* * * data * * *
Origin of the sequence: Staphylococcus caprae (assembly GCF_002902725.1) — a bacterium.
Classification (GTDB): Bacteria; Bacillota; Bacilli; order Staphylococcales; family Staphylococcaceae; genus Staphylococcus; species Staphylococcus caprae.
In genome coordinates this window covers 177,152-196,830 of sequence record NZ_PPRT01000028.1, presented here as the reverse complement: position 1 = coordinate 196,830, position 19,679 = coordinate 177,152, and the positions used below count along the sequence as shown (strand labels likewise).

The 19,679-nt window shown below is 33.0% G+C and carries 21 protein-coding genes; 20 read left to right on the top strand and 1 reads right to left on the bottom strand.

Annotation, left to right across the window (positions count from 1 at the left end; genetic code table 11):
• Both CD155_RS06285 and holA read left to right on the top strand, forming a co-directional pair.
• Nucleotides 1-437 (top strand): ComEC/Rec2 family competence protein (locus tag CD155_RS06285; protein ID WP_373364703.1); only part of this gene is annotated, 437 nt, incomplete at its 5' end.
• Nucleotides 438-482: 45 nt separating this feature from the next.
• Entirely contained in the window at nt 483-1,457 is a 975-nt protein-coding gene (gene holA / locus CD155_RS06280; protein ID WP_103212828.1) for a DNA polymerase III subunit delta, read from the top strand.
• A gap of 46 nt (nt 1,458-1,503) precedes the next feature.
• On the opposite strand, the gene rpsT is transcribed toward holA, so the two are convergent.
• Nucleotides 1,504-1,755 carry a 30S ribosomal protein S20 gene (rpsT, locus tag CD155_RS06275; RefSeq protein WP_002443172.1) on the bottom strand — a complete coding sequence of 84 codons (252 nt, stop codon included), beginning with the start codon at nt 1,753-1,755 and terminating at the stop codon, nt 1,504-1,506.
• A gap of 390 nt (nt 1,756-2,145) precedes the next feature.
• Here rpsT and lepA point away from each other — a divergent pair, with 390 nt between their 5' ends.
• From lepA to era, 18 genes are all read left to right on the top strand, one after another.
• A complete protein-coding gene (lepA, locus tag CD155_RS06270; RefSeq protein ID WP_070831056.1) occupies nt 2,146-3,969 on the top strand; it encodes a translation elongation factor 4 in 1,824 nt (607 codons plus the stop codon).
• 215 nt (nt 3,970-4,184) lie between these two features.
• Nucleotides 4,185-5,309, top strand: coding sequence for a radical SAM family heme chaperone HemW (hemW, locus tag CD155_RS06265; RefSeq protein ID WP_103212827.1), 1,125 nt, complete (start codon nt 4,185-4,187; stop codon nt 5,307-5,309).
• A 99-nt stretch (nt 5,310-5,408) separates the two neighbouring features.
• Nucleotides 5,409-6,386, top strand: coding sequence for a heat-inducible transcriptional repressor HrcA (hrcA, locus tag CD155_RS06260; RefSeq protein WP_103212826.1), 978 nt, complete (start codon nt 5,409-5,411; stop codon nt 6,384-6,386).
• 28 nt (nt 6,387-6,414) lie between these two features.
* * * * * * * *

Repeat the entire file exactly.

Origin of the sequence: Staphylococcus caprae (assembly GCF_002902725.1) — a bacterium.
Classification (GTDB): Bacteria; Bacillota; Bacilli; order Staphylococcales; family Staphylococcaceae; genus Staphylococcus; species Staphylococcus caprae.
In genome coordinates this window covers 177,152-196,830 of sequence record NZ_PPRT01000028.1, presented here as the reverse complement: position 1 = coordinate 196,830, position 19,679 = coordinate 177,152, and the positions used below count along the sequence as shown (strand labels likewise).

The 19,679-nt window shown below is 33.0% G+C and carries 21 protein-coding genes; 20 read left to right on the top strand and 1 reads right to left on the bottom strand.

Annotation, left to right across the window (positions count from 1 at the left end; genetic code table 11):
• Both CD155_RS06285 and holA read left to right on the top strand, forming a co-directional pair.
• Nucleotides 1-437 (top strand): ComEC/Rec2 family competence protein (locus tag CD155_RS06285; protein ID WP_373364703.1); only part of this gene is annotated, 437 nt, incomplete at its 5' end.
• Nucleotides 438-482: 45 nt separating this feature from the next.
• Entirely contained in the window at nt 483-1,457 is a 975-nt protein-coding gene (gene holA / locus CD155_RS06280; protein ID WP_103212828.1) for a DNA polymerase III subunit delta, read from the top strand.
• A gap of 46 nt (nt 1,458-1,503) precedes the next feature.
• On the opposite strand, the gene rpsT is transcribed toward holA, so the two are convergent.
• Nucleotides 1,504-1,755 carry a 30S ribosomal protein S20 gene (rpsT, locus tag CD155_RS06275; RefSeq protein WP_002443172.1) on the bottom strand — a complete coding sequence of 84 codons (252 nt, stop codon included), beginning with the start codon at nt 1,753-1,755 and terminating at the stop codon, nt 1,504-1,506.
• A gap of 390 nt (nt 1,756-2,145) precedes the next feature.
• Here rpsT and lepA point away from each other — a divergent pair, with 390 nt between their 5' ends.
• From lepA to era, 18 genes are all read left to right on the top strand, one after another.
• A complete protein-coding gene (lepA, locus tag CD155_RS06270; RefSeq protein ID WP_070831056.1) occupies nt 2,146-3,969 on the top strand; it encodes a translation elongation factor 4 in 1,824 nt (607 codons plus the stop codon).
• 215 nt (nt 3,970-4,184) lie between these two features.
• Nucleotides 4,185-5,309, top strand: coding sequence for a radical SAM family heme chaperone HemW (hemW, locus tag CD155_RS06265; RefSeq protein ID WP_103212827.1), 1,125 nt, complete (start codon nt 4,185-4,187; stop codon nt 5,307-5,309).
• A 99-nt stretch (nt 5,310-5,408) separates the two neighbouring features.
• Nucleotides 5,409-6,386, top strand: coding sequence for a heat-inducible transcriptional repressor HrcA (hrcA, locus tag CD155_RS06260; RefSeq protein WP_103212826.1), 978 nt, complete (start codon nt 5,409-5,411; stop codon nt 6,384-6,386).
• 28 nt (nt 6,387-6,414) lie between these two features.